Detroit River loses Gold Cup for 2019; there will still be a race weekend

Tony Paul
The Detroit News
The Gold Cup won't return to the Detroit River in 2019.

The Gold Cup, the Indianapolis 500 of unlimited hydroplane boat racing, will not return to the Detroit River in 2019.

Instead, the Gold Cup will be staged in Madison, Indiana, after Detroit race organizers and officials with the H1 Unlimited Hydroplane Racing Series failed to reach an agreement this month.

Detroit organizers wanted a commitment for a minimum number of boats, and the H1 officials couldn't agree to that.

"So we finally just reached an impasse," said Bruce Madej, who works with Detroit race officials. "We believe that it was not the type of show that we wanted to put on. We want to make sure that we had a number of boats and competitive boats, and put on a show that would be good for our fans and our sponsor.

"Unfortunately, we couldn't get the type of answer that we needed."

Since 1980, Detroit has hosted the Gold Cup race 30 times, including every year from 1990 through 2014, and most recently in 2018.

The last time the Gold Cup wasn't in Detroit was 2015.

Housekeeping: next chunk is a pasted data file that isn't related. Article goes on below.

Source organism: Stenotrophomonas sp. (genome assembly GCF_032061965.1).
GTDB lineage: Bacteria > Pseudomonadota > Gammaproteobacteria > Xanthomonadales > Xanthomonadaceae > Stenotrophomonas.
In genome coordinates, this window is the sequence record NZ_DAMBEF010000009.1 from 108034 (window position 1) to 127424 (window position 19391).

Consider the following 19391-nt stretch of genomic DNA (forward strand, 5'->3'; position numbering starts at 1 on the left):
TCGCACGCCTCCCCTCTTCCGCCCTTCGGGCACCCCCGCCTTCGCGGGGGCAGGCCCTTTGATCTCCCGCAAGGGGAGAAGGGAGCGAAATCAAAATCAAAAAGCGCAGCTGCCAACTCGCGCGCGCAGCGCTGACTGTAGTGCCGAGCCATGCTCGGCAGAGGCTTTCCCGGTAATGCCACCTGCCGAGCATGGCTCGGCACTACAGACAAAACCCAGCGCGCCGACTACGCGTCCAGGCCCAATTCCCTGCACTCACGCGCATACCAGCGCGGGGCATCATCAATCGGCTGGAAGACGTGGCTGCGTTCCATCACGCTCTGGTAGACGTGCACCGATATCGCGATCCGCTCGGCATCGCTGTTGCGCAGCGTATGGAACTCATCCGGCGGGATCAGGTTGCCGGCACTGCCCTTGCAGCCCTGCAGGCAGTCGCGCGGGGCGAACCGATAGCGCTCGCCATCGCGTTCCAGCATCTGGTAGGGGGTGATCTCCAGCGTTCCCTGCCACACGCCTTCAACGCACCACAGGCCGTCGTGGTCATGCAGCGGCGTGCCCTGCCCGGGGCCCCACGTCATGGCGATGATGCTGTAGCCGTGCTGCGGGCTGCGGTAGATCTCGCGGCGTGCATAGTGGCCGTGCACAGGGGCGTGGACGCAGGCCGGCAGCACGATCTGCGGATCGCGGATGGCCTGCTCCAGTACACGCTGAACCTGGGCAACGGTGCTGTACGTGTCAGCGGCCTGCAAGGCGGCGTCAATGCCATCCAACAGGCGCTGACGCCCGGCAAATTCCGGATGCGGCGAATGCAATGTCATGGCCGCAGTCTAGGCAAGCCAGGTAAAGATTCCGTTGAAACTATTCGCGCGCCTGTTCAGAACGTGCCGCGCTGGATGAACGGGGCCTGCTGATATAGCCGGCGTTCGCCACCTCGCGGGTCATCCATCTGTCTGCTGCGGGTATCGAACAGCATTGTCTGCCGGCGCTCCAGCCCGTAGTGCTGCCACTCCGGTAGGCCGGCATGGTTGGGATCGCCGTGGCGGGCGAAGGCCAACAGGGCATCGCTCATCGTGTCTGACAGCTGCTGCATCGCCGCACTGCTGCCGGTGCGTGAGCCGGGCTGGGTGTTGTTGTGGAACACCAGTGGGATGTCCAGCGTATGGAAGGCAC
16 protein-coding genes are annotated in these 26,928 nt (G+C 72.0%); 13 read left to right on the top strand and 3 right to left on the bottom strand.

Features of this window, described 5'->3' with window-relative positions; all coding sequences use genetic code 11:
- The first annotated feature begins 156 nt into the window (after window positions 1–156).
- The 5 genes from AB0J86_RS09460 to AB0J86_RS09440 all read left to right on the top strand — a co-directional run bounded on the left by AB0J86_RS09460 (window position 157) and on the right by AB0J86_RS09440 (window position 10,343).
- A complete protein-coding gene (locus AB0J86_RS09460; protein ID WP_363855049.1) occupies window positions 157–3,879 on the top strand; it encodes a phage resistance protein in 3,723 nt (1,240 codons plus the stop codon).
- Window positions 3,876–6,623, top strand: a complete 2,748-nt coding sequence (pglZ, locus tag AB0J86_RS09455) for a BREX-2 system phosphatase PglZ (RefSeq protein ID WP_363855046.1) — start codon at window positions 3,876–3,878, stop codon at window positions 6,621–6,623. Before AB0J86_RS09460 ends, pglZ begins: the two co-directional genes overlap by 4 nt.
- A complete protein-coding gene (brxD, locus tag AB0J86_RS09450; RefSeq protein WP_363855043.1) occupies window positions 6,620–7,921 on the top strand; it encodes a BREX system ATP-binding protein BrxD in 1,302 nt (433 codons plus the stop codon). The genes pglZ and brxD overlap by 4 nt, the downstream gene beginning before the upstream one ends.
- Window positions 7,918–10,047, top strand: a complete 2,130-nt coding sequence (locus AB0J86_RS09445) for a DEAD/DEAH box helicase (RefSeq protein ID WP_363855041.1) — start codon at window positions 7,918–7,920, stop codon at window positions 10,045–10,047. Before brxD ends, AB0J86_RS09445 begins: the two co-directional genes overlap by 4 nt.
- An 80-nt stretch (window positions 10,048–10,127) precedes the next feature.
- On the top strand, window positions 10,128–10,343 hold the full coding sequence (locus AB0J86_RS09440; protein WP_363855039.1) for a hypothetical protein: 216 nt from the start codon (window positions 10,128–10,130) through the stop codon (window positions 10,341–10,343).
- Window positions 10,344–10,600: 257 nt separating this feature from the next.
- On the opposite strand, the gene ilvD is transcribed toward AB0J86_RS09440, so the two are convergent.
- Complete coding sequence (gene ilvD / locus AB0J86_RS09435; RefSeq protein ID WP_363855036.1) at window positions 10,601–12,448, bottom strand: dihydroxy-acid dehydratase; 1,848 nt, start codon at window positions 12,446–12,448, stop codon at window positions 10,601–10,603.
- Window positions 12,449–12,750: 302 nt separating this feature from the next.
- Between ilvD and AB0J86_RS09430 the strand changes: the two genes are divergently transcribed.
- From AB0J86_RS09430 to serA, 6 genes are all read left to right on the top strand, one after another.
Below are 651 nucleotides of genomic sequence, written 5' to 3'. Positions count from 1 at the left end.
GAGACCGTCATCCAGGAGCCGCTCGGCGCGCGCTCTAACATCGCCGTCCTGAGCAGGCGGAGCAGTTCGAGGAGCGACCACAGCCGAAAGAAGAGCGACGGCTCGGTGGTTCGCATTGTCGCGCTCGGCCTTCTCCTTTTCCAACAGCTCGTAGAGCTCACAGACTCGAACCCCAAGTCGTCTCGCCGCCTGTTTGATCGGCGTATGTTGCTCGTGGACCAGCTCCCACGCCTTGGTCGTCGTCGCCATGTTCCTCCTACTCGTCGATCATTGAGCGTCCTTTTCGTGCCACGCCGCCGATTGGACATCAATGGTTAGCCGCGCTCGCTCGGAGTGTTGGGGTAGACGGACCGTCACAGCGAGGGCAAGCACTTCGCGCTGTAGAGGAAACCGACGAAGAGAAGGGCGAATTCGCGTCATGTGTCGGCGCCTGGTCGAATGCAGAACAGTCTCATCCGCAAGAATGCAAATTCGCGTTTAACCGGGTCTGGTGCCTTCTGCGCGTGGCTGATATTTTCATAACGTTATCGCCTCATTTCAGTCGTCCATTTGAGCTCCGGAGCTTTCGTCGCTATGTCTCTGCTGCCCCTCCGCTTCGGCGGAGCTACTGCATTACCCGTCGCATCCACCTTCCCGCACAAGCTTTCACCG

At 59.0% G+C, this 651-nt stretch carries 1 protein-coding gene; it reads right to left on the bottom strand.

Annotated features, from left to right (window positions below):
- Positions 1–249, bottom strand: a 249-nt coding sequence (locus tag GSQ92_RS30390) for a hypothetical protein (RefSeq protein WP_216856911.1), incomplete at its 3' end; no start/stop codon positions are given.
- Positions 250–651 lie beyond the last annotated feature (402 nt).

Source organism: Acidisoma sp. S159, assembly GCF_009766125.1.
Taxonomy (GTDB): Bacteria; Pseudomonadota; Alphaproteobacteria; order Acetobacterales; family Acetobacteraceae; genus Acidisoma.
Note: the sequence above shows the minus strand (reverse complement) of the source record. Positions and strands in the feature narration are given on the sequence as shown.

The running of the Gold Cup dates to 1904.

Mark Weber, president of Detroit Riverfront Events, wasn't available for comment Friday.

Andrew Tate of Walled Lake, middle, is congratulated by fans after winning the Gold Cup race in 2018.

Detroit Riverfront Events Inc. still is planning on having boat racing this summer, with the dates scheduled for Saturday, Aug. 24, and Sunday, Aug. 25.

There will be varying classes of boats and at least double-digit competitors, Madej said. Only six boats competed in the Gold Cup last summer, with only four finishing the final heat. Andrew Tate, of Walled Lake, won the 2018 Gold Cup.

Meanwhile, discussions are ongoing between race organizers and Metro Detroit Chevy Dealers to continue its sponsorship, which it has held the last two years.

There will be a benefit for fans of boat racing, as ticket prices will decrease, Madej said. Also, action will be condensed to about 3 1/2 hours of racing per day. It's not yet been determined what competitors will be racing for; in previous years without the Gold Cup, they have raced for the Spirit of Detroit Trophy and Silver Cup.

Hydroplane racing on the Detroit River dates to the early 1900s.

"We want to keep the tradition of boat racing alive in 2019," he said. "We are planning on putting on a show."

H1 Unlimited hasn't yet released its entire schedule for 2019. In 2018, it held races in Detroit, Alabama, Indiana, California and Washington (two races).

Twitter: @tonypaul1984